Sunday, 25 October 2015

My #IWITOT 6 minutes from #IFC2015

At last week's IFC I was asked to speak at I Wish I'd Thought Of That. I've pasted the words I tried to learn below.

Hello. My name’s Paul de Gregorio and I’m Head of Mobile at Open Fundraising, I’m really honoured to have been asked to talk to you all about the fundraising idea ‘I Wish I’d Thought Of’.
I’m going to talk about Save the Children UK’s 2009 Gaza Ceasefire campaign.

There isn’t a single campaign out there that has inspired me more in my career.
So I hope in a few minutes’ time it will have inspired you as well.
On the 27th December 2008 the Gaza conflict began.
As is always the case in any conflict, in any part of the world, it’s the civilian population that bears the brunt.
So, on the 5th January Save the Children decided to act. They launched a campaign to demand a ceasefire so vital food, shelter and medical supplies could be delivered. And they asked the public to support this demand.
Five days later this ad was run in four newspapers over one weekend.
I love this campaign because it was big, it was bold and it was impactful.
100,000 people responded to the ad by the end of the weekend. 180,000 responded in total.
At the outset there was no fundraising plan. This was a campaigning ask:
Add your voice. Sign the petition. Demand a ceasefire.
But as the scale of the public response became clear, rapid decision making took place at Save the Children which resulted in fundraising becoming central to the campaign.
A telephone fundraising agency was hired to talk to responders about financial support in addition to their petition action. Tests were conducted and rollout was swift.
90,000 calls were made. 10% of those spoken set up a monthly gift. That’s 9,000 new monthly givers almost overnight.

I love this campaign because the creative is brilliant.
Everything about it, the words and the picture, make you want to do something.

It makes you angry, it shocks you, it’s an ask you just can’t say no to.
Look at this image. Taken just two days before the first ad was run. It’s a photograph of Mohammed, a three year old boy being comforted by his mother after a bomb strike. It’s a picture that re-enforces the horror of conflict for children.
And the words; some of the words are incredible.
And the call to action is perfect:
We have to act now.
Every person can make a difference.
Take action. Add your voice to our plea.
We’ll make sure your message is heard.
Selecting SMS as the only way to respond was inspired. Because sending an SMS takes seconds. You’ve been moved to act and taking the action is frictionless.
I love this campaign because it proved to me that there was new life in UK fundraising…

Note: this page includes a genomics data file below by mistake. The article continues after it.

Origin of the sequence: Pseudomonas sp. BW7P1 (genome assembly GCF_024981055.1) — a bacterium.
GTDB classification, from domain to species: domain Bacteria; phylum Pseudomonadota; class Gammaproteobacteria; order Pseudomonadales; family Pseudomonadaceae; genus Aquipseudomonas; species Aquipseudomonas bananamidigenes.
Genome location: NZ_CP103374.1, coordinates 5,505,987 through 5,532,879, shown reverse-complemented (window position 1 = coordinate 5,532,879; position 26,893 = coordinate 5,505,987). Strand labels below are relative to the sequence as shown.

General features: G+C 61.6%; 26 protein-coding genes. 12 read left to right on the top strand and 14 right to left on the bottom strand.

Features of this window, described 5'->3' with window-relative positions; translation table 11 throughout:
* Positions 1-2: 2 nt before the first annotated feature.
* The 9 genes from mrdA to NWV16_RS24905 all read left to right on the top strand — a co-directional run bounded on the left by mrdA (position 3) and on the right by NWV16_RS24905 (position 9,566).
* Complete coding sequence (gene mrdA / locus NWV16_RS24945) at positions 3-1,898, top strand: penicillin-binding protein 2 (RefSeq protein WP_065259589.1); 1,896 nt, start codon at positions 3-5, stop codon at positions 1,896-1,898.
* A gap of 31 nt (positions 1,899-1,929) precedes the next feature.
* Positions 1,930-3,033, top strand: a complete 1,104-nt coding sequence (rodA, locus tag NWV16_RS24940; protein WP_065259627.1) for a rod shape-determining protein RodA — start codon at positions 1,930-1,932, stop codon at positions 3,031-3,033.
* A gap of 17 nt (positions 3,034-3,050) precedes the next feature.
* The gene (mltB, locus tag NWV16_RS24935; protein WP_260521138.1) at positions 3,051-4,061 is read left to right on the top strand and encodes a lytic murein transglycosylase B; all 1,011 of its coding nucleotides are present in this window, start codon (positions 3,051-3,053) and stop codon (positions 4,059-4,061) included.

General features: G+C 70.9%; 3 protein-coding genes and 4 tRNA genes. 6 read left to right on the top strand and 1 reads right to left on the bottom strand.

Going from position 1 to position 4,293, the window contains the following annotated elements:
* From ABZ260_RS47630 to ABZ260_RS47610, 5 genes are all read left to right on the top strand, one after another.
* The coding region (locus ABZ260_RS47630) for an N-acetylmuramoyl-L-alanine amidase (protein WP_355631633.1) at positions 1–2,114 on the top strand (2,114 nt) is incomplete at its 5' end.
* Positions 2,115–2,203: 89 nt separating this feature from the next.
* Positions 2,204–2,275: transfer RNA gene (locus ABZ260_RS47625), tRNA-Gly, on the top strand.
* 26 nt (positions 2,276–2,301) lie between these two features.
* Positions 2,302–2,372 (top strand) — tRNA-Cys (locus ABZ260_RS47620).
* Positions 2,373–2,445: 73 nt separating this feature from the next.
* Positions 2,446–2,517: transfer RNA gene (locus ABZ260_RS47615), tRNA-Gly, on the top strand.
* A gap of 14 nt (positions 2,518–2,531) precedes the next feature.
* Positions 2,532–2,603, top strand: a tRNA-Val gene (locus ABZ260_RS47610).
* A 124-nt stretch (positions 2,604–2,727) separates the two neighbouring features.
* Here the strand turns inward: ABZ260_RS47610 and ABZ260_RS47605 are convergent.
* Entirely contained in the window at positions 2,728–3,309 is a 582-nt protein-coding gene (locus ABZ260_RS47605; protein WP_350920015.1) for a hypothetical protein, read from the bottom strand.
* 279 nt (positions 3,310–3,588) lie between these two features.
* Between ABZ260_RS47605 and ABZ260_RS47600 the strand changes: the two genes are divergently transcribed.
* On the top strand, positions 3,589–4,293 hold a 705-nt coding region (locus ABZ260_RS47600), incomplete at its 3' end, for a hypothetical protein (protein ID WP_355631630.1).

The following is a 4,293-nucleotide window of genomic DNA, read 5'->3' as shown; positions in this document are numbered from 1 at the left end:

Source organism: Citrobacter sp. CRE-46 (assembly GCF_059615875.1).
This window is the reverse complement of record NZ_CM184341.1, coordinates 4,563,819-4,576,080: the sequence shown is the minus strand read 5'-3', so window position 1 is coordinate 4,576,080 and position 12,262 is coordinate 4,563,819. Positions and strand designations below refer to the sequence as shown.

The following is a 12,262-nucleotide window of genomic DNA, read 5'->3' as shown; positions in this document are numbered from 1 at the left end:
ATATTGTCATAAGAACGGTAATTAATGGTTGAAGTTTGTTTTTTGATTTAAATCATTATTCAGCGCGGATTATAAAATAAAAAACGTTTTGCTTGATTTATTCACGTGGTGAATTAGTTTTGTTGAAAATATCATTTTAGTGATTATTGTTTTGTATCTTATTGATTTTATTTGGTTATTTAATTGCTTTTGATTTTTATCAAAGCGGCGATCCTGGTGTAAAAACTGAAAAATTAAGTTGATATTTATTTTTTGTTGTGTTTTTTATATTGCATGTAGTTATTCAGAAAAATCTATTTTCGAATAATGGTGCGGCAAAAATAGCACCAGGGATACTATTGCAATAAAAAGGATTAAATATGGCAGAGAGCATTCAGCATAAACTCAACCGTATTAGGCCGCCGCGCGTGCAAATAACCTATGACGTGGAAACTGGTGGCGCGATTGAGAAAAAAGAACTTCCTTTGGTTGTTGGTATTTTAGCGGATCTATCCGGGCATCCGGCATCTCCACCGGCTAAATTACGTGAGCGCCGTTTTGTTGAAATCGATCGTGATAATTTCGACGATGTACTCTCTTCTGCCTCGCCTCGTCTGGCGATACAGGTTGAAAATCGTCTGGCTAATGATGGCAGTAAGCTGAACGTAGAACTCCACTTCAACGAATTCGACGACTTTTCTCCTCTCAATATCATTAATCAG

If I’m honest, at the time this campaign was launched, I was getting a little frustrated at the fundraising techniques being employed in the UK.
Huge volumes of cold telemarketing calls were being conducted to recruit monthly givers, targeting responders to mail, telephone or online surveys.
In order to drive these massive volumes, there was a huge growth in the number of companies selling these lists to charities. And no shortage of charities willing to test them.
But to me it felt as if the people being called had displayed no real engagement in the charity calling them beyond ticking a box.
The Save the Children Gaza campaign proved that there was another way. That investing in campaigning actions was as effective, if not more so, than simply ‘buying’ prospects.
That if you could drive a genuine emotional engagement with your cause, you could take people on a journey to other methods of support.
Speaking of which I love this campaign because it proved that when fundraisers and campaigners work well together amazing things can happen…
I’ve spoken to a lot of people at Save the Children about this campaign. And the most striking thing is that fundraising was never part of the initial plan.
This was a campaign to mobilise the support of the public. Not to raise money.
But the quick thinking and acting of the senior team at Save the Children meant that this outpouring of support for the issue of the day was effectively translated into monthly donations.
There is a lot of talk in charities all over the world about the need to remove departmental silos. To align organisations behind the needs and wants of the beneficiary and supporter.
This campaign is a fantastic example of what is achievable when smashing silos becomes a reality and not just a buzzword
And last, but by no means least, I love this campaign because it was genuinely transformational for UK fundraising…
It showed us that it was possible to drive mass engagement with a non financial, but cause led proposition. Something that is common place now.
It showed us that mobile, specifically SMS, was a critical tool for fundraising and activism and it was the catalyst for a huge growth in the use of mobile to recruit and retain supporters.
And for me personally, it’s the campaign that gave me the inspiration to do the job I strive to do well today. To fuse creative, strategy and technology to create campaigns that bring huge numbers of people towards amazing causes and hopefully help change the world.
And that’s why the Save the Children Gaza appeal is the campaign I wish I’d thought of.
Thank you.

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